A recent report has revealed two class-action antitrust lawsuits filed against MLB that seek to ban the league’s blackout rules. The lawsuits, filed by eight fans, have been consolidated, and seek to ban blackout rules in MLB, the National Hockey League, and various clubs within each league. To win, the plaintiffs must convince the court that the blackout rules are an anti-competitive restraint of trade.
Baseball’s media structure is anti-competitive
In 1998, Congress passed the Curt Flood Act, rescinding the MLB’s exemption from antitrust laws in labor relations. But the Act also left intact an exemption for baseball’s media structure, which advocates say enables the league to maintain a high level of play. In addition to maintaining a high standard of play, they say, the competition for fans also keeps prices low. Ultimately, the lawsuit is likely to be successful.
A lawsuit has been filed, naming MLB, the NHL, regional sports networks, Comcast, DirecTV, and many other media outlets. The league could fight the lawsuit, which could expose the inner workings of the league’s media machine. It could also settle with the plaintiffs to avoid a lengthy trial. Regardless of how it decides to resolve the case, the lawsuit could reveal how the league finances its media machine.
It raises prices
The MLB Blackout Lawsuit is a consolidated class-action antitrust suit against the league and television providers, which aims to stop the blackout rules. Eight fans have sued the league, regional sports networks, Comcast, DirecTV, and various clubs within the leagues. The plaintiffs must prove that the blackout rules are an anticompetitive restraint on trade. In a lawsuit, the plaintiffs must prove that the blackouts are causing increased prices and depriving consumers of the services that they love.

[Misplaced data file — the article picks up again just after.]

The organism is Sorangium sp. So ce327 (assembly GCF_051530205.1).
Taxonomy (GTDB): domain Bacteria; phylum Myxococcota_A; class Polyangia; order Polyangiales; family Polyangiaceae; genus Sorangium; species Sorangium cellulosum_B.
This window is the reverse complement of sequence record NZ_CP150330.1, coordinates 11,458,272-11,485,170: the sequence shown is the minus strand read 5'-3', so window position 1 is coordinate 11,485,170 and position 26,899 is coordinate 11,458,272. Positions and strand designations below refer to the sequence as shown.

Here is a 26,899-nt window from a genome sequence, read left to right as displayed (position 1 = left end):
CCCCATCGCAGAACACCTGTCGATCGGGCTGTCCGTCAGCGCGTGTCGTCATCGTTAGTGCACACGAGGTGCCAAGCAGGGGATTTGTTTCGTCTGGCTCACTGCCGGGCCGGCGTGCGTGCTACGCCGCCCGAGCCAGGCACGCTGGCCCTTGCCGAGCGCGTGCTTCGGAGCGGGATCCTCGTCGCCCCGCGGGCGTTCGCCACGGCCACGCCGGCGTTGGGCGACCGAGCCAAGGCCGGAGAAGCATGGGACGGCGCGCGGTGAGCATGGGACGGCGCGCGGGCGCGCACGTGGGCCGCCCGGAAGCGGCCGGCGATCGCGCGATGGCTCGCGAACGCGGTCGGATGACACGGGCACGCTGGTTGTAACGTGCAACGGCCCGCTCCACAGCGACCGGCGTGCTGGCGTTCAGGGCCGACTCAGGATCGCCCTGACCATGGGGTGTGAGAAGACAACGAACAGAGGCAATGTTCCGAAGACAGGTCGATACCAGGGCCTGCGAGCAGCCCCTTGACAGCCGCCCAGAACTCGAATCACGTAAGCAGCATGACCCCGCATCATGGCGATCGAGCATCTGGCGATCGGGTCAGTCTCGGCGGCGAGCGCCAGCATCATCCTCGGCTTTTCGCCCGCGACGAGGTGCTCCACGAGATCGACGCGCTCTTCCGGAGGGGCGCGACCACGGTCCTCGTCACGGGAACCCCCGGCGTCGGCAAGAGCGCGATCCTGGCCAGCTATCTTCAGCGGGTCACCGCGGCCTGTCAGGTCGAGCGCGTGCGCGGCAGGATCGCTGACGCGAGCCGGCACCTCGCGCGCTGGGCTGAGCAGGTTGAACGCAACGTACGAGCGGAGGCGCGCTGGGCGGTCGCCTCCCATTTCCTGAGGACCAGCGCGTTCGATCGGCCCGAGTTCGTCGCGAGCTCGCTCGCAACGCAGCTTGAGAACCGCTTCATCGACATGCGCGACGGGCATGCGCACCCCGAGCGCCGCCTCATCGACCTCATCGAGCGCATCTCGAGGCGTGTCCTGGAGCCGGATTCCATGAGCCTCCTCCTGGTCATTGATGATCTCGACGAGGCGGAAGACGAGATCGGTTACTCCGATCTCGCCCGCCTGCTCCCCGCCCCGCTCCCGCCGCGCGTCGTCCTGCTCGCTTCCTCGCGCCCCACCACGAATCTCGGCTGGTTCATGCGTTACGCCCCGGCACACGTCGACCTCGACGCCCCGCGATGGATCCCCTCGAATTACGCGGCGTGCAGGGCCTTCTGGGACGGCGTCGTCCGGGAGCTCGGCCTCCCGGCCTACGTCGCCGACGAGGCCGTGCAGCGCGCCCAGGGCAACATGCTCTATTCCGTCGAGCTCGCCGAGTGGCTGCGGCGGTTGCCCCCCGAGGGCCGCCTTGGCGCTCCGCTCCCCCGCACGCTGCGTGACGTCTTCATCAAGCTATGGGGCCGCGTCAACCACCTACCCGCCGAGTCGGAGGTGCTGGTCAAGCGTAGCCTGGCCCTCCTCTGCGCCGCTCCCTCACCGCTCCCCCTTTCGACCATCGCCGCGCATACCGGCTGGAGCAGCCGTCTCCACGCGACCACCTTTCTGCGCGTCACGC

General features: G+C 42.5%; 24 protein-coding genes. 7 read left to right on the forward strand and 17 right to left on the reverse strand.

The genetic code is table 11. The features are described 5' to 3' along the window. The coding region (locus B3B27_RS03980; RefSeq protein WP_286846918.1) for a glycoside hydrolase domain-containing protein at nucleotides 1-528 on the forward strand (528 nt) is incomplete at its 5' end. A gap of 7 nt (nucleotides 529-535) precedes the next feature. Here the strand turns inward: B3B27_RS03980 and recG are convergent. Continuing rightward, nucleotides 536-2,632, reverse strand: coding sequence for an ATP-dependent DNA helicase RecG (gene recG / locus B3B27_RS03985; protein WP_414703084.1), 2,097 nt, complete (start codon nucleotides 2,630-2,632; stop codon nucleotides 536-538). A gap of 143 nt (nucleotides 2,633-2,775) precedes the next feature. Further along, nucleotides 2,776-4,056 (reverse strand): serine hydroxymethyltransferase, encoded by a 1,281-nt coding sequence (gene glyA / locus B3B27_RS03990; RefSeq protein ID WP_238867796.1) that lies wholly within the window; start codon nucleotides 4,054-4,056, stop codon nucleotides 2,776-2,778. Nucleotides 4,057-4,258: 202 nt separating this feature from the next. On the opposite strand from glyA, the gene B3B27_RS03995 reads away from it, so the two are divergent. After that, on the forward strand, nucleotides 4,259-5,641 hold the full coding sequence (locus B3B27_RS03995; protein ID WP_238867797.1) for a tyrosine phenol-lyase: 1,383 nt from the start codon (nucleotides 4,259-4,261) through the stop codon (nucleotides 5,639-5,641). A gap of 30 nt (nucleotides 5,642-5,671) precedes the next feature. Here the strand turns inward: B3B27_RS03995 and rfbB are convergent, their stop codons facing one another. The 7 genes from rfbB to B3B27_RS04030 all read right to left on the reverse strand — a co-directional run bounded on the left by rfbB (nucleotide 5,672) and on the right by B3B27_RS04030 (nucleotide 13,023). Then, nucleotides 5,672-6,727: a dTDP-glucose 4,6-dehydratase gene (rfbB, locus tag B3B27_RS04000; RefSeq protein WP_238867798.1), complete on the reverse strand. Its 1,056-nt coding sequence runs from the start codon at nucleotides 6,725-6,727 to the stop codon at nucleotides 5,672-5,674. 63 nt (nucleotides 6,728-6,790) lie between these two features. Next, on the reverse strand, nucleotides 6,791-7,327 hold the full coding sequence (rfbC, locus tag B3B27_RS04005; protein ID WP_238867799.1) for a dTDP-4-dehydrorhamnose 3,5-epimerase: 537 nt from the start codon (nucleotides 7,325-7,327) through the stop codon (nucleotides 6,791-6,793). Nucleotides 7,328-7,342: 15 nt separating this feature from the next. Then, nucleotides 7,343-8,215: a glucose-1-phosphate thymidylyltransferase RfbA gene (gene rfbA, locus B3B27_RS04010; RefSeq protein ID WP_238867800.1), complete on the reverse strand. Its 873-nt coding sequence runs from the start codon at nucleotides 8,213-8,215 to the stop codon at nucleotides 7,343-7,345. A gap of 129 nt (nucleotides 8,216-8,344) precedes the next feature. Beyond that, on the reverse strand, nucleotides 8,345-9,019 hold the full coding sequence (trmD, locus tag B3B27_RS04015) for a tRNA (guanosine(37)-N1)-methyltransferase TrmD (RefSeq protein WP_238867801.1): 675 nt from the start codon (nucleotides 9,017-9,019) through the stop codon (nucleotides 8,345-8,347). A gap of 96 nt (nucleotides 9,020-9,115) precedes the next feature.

If the MLB wins the lawsuit, the settlement may include protections for fans purchasing single-team packages, but it’s not clear whether this will prevent the league from increasing prices in the future. While the overall antitrust exemption for MLB is not at risk, the league could lose its broadcast territories exemption. If the settlement is successful, baseball fans will see lower prices for game packages this year. But if the MLB loses the settlement, the league may have to change its blackout policy in the future.
It reduces competition
Two consolidated class-action antitrust lawsuits are targeting MLB’s blackout rules. The plaintiffs claim that the blackout agreements violate the Sherman Antitrust Act by preventing competition by restricting broadcasts to an exclusive territory, forcing consumers to pay supracompetitive prices for league-specific packages. The defendants, including MLB and the National Hockey League, sought summary judgment. The court denied the motion after finding that the league’s blackout rules did not violate the antitrust laws, but upheld their territorial broadcasting rights.
The plaintiffs’ attorneys also claimed that the blackouts harm consumers and reduce competition. The court ruled that the plaintiffs had sufficient evidence to prove their claims, which included the injury to competition from regional blackout agreements. Additionally, the plaintiffs’ arguments supported the claim that these arrangements reduce competition and increase prices. Because the defendants did not challenge the claim of market power, the court did not address this issue. The court rejected the defendants’ first two justifications as insufficient and rejected their third, which claimed that competition itself is unreasonable.
It harms consumers
The problem with discounts and rebates is that they limit competition and harm consumers in the long run. The Federal Trade Commission has not yet taken action on the deal, so this one is unlikely to be blocked by the agency. The merger will benefit both Illumina and GRAIL, which do cancer tests and genetic sequencing, and it does not have any obvious competitive implications. The companies will keep their name and brand, and it is unknown whether this merger will be approved by the Federal Trade Commission.